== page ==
On Foot: Walking Tours in Rome

For ease of reference I have broadly given the walks a theme, my aim being to include different "types" of places in each walk. These are 3 hour itineraries.

From Rome's beginnings to Trastevere:Roman Forum

Starting from the Capitoline hill we walk in the footsteps of Rome's mythical founders Romulus and Remus. Making our way over towards the Circus Maximus, once the busy track for the chariot races, and up onto the tranquility of the Aventine hill. A sleepy collection of medieval churches appears strangely detached from the bustle of the city which hums below along the river Tiber. We finish in the area known as Trastevere walking through colorful cobbled streets, where the local inhabitants feel the most Roman of all Romans, tackling their daily chores with an almost fatalistic acceptance, which comes from their deep understanding that Rome is not just home but a superb backdrop to their "dramatic" lives.

Imperial Rome:Capitoline hill

We enter Rome's vast area of archeological remains starting with the Palatine hill, once the home of the city's ruling elite and the site of Rome's first murder. We walk down through the Forum, once the political heart of the world, with all the monumental, ceremonial and social grandeur this area was built to convey. After a leisurely stroll taking in part of the imperial forums, we end up going inside Rome's most famous landmark: the Colosseum.

The Capitoline Hill in more depth:

Once the home of Rome's most impressive temple dedicated to Jupiter, this hill has seen its fair share of transformations. We will start with the world's oldest museums, which house a superb collection of ancient bronzes and marble sculptures. Much like an onion, this hill consists of many layers, from the tabularium and ancient Roman insula, to a medieval church and the piazza del Campidoglio, now synonymous with the town hall. We end with the enormous white Victor Emmanuel monument, which is so often called the "wedding cake".

Renaissance Rome:Capitoline hill

Starting with the Pantheon, Rome's most influential ancient building, we walk a short distance to see the courtyard of Palazzo della Cancelleria, the façade of Palazzo Farnese and a section of the picturesque Via Giulia. Finally we cross the Tiber at Ponte Sisto to end up in the opulent rooms of the Villa Farnesina, where you truly sense the interweaving of ambition, wealth and rivalry that dominated Rome's ruling families in the 16th century. Understanding the "Renaissance" through the eyes of an architect, a cardinal, a pope, a banker, and an artist, builds up a picture as to what this remarkable period of optimism was all about.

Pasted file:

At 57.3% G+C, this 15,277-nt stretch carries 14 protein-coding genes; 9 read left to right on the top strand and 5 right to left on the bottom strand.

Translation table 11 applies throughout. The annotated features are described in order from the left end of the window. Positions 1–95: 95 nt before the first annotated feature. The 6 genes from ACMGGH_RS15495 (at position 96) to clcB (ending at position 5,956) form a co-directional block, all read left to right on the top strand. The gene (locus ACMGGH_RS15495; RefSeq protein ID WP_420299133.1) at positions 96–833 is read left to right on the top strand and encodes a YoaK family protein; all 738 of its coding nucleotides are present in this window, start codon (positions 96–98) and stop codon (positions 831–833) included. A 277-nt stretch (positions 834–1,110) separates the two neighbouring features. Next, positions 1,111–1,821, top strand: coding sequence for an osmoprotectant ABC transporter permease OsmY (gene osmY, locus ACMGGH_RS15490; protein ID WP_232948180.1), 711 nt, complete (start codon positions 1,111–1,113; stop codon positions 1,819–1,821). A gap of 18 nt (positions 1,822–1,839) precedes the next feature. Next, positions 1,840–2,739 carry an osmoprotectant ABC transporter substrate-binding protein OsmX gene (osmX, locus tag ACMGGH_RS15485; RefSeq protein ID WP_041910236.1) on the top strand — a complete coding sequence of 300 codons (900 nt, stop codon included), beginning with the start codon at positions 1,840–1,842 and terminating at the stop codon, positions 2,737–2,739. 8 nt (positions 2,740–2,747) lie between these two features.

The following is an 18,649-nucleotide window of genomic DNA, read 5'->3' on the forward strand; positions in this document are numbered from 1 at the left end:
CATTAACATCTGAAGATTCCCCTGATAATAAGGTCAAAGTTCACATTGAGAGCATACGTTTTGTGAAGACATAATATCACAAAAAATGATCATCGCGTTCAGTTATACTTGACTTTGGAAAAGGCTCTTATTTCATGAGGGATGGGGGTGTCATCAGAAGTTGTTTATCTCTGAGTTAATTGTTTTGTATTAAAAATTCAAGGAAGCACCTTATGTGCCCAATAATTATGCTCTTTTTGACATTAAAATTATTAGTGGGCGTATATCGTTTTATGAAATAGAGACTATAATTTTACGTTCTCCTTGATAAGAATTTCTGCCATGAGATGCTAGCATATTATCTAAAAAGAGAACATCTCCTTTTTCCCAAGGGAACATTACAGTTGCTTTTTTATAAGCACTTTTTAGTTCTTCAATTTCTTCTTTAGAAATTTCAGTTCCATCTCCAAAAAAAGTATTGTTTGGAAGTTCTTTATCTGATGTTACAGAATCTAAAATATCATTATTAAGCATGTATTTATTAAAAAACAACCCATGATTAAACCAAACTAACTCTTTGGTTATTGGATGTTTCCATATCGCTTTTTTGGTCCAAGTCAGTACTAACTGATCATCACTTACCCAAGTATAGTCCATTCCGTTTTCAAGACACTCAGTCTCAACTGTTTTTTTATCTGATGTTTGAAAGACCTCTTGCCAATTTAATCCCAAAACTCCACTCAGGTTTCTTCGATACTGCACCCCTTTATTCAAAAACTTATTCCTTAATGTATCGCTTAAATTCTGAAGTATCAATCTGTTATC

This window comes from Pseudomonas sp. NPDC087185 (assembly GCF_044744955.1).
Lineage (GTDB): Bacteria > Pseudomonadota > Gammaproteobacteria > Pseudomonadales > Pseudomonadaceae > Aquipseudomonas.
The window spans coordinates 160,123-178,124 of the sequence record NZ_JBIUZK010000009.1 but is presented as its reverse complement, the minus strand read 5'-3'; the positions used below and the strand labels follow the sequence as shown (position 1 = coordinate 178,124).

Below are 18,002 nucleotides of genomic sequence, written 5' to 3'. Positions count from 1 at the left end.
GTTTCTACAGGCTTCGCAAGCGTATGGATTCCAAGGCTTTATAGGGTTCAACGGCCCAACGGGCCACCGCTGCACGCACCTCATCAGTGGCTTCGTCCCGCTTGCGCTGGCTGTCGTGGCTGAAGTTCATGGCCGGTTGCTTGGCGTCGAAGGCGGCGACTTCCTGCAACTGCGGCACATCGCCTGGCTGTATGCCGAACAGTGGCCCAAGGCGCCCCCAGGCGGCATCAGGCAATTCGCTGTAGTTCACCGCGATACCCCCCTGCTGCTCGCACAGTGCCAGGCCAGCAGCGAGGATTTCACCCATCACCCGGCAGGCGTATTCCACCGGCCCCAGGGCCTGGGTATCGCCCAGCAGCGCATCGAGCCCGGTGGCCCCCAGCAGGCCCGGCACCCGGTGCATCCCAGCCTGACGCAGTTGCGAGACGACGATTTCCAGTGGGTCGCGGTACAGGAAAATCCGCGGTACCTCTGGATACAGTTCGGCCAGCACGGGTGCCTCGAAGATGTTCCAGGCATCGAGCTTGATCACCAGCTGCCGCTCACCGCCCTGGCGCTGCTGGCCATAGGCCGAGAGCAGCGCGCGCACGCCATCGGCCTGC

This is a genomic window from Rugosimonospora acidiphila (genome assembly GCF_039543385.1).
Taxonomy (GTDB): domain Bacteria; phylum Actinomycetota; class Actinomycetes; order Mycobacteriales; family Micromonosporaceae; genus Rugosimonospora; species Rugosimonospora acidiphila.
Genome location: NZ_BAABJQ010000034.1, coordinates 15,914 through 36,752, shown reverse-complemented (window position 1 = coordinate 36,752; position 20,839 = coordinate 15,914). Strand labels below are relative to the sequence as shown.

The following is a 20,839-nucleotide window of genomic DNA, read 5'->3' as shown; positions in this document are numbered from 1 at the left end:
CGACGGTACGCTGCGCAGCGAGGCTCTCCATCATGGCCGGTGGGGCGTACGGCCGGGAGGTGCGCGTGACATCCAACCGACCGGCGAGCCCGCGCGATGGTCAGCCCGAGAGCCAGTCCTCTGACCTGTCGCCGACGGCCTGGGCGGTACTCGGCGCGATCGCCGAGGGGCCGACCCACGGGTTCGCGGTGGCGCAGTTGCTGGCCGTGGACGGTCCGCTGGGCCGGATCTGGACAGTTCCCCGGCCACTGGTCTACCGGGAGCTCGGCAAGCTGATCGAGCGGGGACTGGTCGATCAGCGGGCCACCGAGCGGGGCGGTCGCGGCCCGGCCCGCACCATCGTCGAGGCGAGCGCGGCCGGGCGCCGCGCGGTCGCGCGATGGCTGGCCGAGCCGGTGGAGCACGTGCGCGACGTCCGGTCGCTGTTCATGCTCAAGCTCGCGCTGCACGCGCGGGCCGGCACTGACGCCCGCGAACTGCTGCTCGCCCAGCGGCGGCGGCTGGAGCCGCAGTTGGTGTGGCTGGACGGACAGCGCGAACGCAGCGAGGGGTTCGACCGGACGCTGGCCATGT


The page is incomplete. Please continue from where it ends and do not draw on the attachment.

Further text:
Medieval Mysteries and The Rise of Christianity:

Starting in an ancient Roman house known as the Case Romane, once an early meeting place for Christians before Christianity was legalized, this walk traces its way through the decline of paganism and the steady growth of the church. We will visit the 9th century chapel of St Sylvester at the Dominican monastery of Santi Quattro and end up in the cloisters of San Giovanni Laterano after visiting Rome's Cathedral with its golden apse mosaics and impressive doors.

Capitoline hillBaroque Genius: Bernini, Borromini and Caravaggio

Starting with the small church which houses Bernini's Saint Teresa in Ecstasy, we get a true sense of how theatrical Baroque art can be, before going on to have our convictions challenged by Borromini's deceptively simple San Carlino and to learn that this was a period of experimentation. From the top of the Quirinal hill, now the home to Italy's president, we descend to the famous Trevi fountain and head for the Jesuit church of Saint Ignatius. Here we see a new concept of space, one which gives us a glimpse of the eternal, before coming back down to earth with Caravaggio's intense paintings depicting Saint Matthew in the French church of San Luigi. We end with the famous Piazza Navona, with its unique combination of charm and splendor.

The Vatican

By concentrating on a few lead characters the Vatican collections become a narrative which prepare you for the intensity of the Sistine Chapel and the magnificence of St Peter’s Basilica. Once put into context, these great masterpieces no longer seem intimidating, each has a story to tell of patronage, ambition, rivalry or inspiration, like an immense treasure trove providing a key to humanity.